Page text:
Chapter 5.3, Page 2 of 4

Alluvial Aquifer

The valley fill deposits or alluvium in the Colorado River basin consist generally of unconsolidated boulders, cobbles, gravel, sand, silt, and clay. The thickness of the alluvium can be extremely variable depending on location. Alluvium in the upper reaches of the basin tends to be thin due to increased slopes and higher flow velocities. Thicker deposits tend to accumulate in the lower reaches. Alluvium is very limited or nonexistent in the canyon sections of the Colorado River, such as the Gore, Glenwood, DeBeque, Ruby, and Horsethief Canyons where bedrock is exposed. Table 5.3-1 summarizes reported alluvial saturated thickness for some tributaries of the Colorado River.

Table 5.3-1 Reported saturated thickness of alluvium.

River or Creek Drainage

Saturated Thickness Range (in feet)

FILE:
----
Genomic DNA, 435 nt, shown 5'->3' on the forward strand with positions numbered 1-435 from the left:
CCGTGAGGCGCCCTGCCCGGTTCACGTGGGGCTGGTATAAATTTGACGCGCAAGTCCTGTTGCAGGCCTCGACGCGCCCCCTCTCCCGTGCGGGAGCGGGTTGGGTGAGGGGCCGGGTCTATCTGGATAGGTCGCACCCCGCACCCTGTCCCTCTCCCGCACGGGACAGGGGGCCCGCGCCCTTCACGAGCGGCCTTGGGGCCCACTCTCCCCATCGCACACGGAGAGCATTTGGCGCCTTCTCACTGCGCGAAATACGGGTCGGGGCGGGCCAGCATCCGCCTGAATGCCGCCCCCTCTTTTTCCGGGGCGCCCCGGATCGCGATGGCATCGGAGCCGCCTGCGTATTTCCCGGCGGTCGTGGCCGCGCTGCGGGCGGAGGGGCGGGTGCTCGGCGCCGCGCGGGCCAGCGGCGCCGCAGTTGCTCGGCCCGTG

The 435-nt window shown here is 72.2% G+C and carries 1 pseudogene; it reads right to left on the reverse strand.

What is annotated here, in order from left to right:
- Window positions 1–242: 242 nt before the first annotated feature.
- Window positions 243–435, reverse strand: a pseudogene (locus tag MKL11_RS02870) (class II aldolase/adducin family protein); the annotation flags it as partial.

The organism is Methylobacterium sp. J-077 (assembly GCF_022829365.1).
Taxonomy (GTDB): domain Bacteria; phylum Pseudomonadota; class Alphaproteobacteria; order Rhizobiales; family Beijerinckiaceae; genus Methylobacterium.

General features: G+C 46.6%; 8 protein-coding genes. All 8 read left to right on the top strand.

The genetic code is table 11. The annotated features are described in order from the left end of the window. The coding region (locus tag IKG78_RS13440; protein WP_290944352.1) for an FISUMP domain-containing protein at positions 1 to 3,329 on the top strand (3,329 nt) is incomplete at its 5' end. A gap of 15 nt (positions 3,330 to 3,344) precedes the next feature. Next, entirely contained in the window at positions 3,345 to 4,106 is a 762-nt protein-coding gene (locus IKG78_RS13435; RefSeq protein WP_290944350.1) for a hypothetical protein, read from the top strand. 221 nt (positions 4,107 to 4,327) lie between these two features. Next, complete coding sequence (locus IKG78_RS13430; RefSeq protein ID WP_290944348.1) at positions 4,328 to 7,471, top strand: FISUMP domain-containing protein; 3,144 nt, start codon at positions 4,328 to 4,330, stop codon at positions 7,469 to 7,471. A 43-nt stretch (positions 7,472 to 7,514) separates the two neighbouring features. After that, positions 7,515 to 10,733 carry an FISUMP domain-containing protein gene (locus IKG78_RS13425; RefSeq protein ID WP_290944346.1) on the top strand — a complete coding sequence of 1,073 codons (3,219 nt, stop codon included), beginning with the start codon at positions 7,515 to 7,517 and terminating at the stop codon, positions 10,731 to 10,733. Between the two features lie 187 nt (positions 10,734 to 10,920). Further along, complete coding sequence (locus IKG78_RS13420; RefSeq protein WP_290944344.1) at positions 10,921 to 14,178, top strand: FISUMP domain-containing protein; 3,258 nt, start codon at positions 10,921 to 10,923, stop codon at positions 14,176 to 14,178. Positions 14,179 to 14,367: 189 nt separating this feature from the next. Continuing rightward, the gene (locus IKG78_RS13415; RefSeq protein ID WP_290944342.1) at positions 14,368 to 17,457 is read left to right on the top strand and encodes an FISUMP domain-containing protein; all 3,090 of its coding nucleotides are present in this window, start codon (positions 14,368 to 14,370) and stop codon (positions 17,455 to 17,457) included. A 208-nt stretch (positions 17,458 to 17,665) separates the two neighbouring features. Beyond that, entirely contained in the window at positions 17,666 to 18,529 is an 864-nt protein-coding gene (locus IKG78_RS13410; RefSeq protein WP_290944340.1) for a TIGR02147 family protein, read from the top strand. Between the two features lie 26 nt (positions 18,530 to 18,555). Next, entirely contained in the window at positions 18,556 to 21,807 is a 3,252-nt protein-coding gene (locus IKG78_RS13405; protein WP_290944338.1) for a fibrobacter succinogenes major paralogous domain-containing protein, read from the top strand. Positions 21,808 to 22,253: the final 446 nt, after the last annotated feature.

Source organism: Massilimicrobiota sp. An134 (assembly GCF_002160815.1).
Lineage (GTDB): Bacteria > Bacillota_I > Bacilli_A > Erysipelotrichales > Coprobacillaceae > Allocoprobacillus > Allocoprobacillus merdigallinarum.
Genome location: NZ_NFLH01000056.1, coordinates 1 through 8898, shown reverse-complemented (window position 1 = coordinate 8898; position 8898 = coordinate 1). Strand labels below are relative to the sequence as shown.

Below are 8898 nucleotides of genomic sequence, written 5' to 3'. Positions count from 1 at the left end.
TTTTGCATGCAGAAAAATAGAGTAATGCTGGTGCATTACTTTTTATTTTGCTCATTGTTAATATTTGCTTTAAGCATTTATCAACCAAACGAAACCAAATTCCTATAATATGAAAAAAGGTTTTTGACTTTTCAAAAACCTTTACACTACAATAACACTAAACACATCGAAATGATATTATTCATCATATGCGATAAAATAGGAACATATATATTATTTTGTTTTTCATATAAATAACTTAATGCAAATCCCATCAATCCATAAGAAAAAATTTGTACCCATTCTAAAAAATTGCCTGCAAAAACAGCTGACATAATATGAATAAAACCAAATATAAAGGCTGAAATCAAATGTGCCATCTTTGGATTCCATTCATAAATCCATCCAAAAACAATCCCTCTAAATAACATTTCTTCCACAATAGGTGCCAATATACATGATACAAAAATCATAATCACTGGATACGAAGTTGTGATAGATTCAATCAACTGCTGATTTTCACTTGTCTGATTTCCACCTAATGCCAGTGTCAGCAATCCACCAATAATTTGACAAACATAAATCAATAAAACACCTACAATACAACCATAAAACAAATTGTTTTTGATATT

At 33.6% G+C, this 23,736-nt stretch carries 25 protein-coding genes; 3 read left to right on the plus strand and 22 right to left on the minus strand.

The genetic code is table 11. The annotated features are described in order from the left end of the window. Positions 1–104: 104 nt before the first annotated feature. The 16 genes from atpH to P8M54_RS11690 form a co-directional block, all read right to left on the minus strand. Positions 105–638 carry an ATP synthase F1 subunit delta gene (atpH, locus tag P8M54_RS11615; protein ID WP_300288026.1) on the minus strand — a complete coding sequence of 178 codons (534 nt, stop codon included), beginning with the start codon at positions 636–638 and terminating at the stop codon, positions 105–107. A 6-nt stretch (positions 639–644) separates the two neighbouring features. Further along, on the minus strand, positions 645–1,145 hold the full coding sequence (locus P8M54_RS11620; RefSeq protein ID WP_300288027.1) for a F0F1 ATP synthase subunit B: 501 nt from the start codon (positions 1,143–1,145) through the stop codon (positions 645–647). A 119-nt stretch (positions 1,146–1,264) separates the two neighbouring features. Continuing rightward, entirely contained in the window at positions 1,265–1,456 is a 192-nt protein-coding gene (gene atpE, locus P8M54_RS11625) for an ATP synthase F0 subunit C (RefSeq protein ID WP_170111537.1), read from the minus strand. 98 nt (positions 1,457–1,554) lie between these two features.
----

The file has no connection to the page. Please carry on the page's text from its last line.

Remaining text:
Average Saturated Thickness (in feet)

North Fork Colorado River

24 to 46


Blue River

25 to 56


Eagle River

17 to 75


Gore Creek



Roaring Fork River

19 to 62


From Apodaca and Bails, 2000

Well depths along the Colorado River range from less than 10 feet to greater than 175 feet below ground surface. The Division of Water Resources well permit database contains records of approximately 1,370 wells that have been completed in the Colorado River alluvium. Over 90 percent of these wells are completed at depths less than 120 feet below ground surface with a mean depth of 72 feet. A listing of reported alluvial well depths for a number of locations along the Colorado River is presented in Table 5.3-2.

Table 5.3-2. Reported alluvial well depths along the Colorado River.


Alluvial Well Depth (feet)

Granby area

25 to 85

Hot Sulphur Springs area

50 to 70

Silt area

Less than 140

Rifle area

10 to 115

DeBeque area

35 to 148

Grand Valley area (Palisade to Fruita)

15 to 80

From Apodaca and Bails, 2000

Chapter 5.3, Page 2 of 4